Attorneys do not need approval from the Court of Protection or the OPG to sell the Donor’s property. However, they must apply to the Court for permission if for any reason the sale is below market value or the Attorney or a family member wants to buy the property. If the Attorneys do not seek the Court’s approval under these circumstances, then the sale may be challenged.
If the Donor has a registered Health and Welfare Lasting Power of Attorney, the Attorney may need to discuss matters about the sale of the Donor’s property with any Attorneys appointed to make decisions about where the Donor lives.
Can Attorneys make gifts of the Donor’s property?
Attorneys have limited powers to make gifts of the Donor’s property, whether this is to themselves or to others. Seasonal gifts can be made, for example at Christmas or to mark other religious festivals, or on occasions such as anniversaries, births or marriages/civil partnerships. However, these must be to people who are related to, or connected with, the Donor.
Attorneys can also donate to any charity the Donor supported or might have been expected to support. The value of any gift must be reasonable and proportionate in relation to the value of the Donor’s estate.
If larger gifts of money or property are to be made, for example, as part of planning for inheritance tax, the Attorneys must apply to the Court of Protection.
The Court may order that any gifts which do not meet these criteria are to be paid back to the Donor.
Can the Attorney decide where the Donor should live?
An EPA does not give Attorneys the legal right to decide where the Donor should live. However, a Health and Welfare Lasting Power of Attorney can grant Attorneys the right to determine the Donor’s living arrangements.
Practical considerations when acting as an Attorney
Should Attorneys keep accounts of their dealings?
Yes, Attorneys have a duty to keep separate accounts of their dealings for the Donor. They should have a list of the Donor’s bank and building society accounts and other investments, we well as proper records for all of the Donor’s income and expenditure. This includes receipts, bank statements etc. The Donor’s money and assets should also remain in the Donor’s name.
The Court can order Attorneys to produce accounts at any time. If satisfactory accounts are not produced, then the EPA may be cancelled.
After the Donor’s death, the Attorneys may be required to account to the Personal Representatives of the Donor’s estate (the Donor’s Executors or Administrators) in relation to their dealings.
Are Attorneys repaid for time and expense?
Professional Attorneys such as solicitors or accountants may charge for their services if the EPA allows for this. Lay Attorneys are not normally paid for their work, but can recover reasonable expenses such as postage, stationary and the cost of phone calls, from the Donor’s estate.
What is considered to be a reasonable will vary according to the circumstance of each case. It will largely depend on what the Attorneys are required to do and the value of the Donor’s estate.
The OPG can look into any complaints concerning Attorneys claiming excessive expenses. If expenses are considered unreasonable, the Attorney may have to repay them. In extreme cases, the OPG may apply to the Court to cancel the Attorney’s appointment.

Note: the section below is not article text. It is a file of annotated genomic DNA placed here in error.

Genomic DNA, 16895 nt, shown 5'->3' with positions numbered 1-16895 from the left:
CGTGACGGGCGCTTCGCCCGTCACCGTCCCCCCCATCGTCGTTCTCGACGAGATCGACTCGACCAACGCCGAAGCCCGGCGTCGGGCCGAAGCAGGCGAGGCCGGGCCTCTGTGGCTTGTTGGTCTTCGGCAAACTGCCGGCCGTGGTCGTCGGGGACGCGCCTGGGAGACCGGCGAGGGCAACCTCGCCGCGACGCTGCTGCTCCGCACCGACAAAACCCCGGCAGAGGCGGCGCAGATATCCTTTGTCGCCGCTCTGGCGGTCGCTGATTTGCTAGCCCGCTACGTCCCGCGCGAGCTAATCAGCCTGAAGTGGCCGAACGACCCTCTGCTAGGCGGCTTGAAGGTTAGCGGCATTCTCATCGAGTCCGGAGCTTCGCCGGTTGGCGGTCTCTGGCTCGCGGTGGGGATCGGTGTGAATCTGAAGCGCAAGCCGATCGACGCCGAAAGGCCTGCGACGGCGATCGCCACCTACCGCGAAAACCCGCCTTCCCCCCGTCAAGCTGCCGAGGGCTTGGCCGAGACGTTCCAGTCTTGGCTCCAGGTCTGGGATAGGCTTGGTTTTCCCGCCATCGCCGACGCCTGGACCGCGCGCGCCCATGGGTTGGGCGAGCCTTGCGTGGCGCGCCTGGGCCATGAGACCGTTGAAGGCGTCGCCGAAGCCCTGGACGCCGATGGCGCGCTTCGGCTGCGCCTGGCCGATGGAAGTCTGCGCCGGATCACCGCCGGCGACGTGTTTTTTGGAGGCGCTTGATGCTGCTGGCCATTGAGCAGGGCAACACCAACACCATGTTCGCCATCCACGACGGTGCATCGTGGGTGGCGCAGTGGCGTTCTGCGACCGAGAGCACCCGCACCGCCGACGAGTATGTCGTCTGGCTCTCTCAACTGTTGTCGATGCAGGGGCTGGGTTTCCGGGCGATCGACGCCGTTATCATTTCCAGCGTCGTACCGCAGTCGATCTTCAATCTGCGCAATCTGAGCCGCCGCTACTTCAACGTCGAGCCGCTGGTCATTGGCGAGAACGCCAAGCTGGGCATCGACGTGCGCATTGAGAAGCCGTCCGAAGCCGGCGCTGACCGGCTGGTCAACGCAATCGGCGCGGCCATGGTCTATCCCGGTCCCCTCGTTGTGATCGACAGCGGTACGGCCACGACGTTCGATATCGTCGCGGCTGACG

This is a complex area, so it is always advisable to seek professional advice before looking to recover expenses incurred as an Attorney.
What should the Attorneys do with the EPA document?
Attorneys will often need to provide a certified copy of the EPA document to relevant people and organisations. This is proof of their legal authority to make certain decisions on behalf of the Donor. You should keep the original EPA document safe at all times. When required to send the EPA document anywhere, you should send a certified copy instead to avoid the risk of losing the original document.
How does the OPG work with Attorneys?
The OPG does not supervise Attorneys actions or tell them how to manage the Donor’s affairs on a day-to-day basis. However, the OPG will investigate, where necessary, any complaints they may receive about an Attorney’s conduct.
Can the OPG or the Court of Protection appoint more Attorneys?
Neither the Court nor the OPG has the power to appoint more Attorneys or transfer the power to another person.
However, there are cases of the Court revoking Powers of Attorney where there has been an abuse of power, or where it is in the best interests of the Donor to do so. In such cases, the Court can decide to appoint a Deputy instead.
For more information on Deputies, including the similarities and differences between them and Attorneys, please read our separate factsheet: ‘Powers of Attorney -v- Deputyship Orders: What’s the Difference?’
Can Attorneys retire from their duties?
Attorneys can cease to act in their role at any time. This is known as ‘disclaiming the power’ and is done by signing a Deed of Disclaimer. We can prepare this document for you, if you require.
If the EPA has not been registered, you only need to notify the Donor of your resignation. If the EPA has been registered, you must also notify the OPG.
If the retiring Attorney is the only Attorney of the EPA (whether it is registered or unregistered), and believes the Donor needs to have a Deputy appointed for them, they should try to find someone who would be suitable to act as a Deputy for the Donor. That person can then make a Deputyship application to the Court so that they may have the authority to make decisions on the Donor’s behalf.
How we can help
Roche Legal offers professional Attorney and Deputyship services and we can provide you with advice and assistance should this be required.
If the outgoing Attorney has been appointed jointly with another Attorney (i.e. they must always act together), then the EPA can no longer be used after the resignation.
Alternatively, if the Attorneys have been appointed jointly and severally (i.e. they can act independently of each other or together), the remaining Attorney or Attorneys can continue to act under the EPA.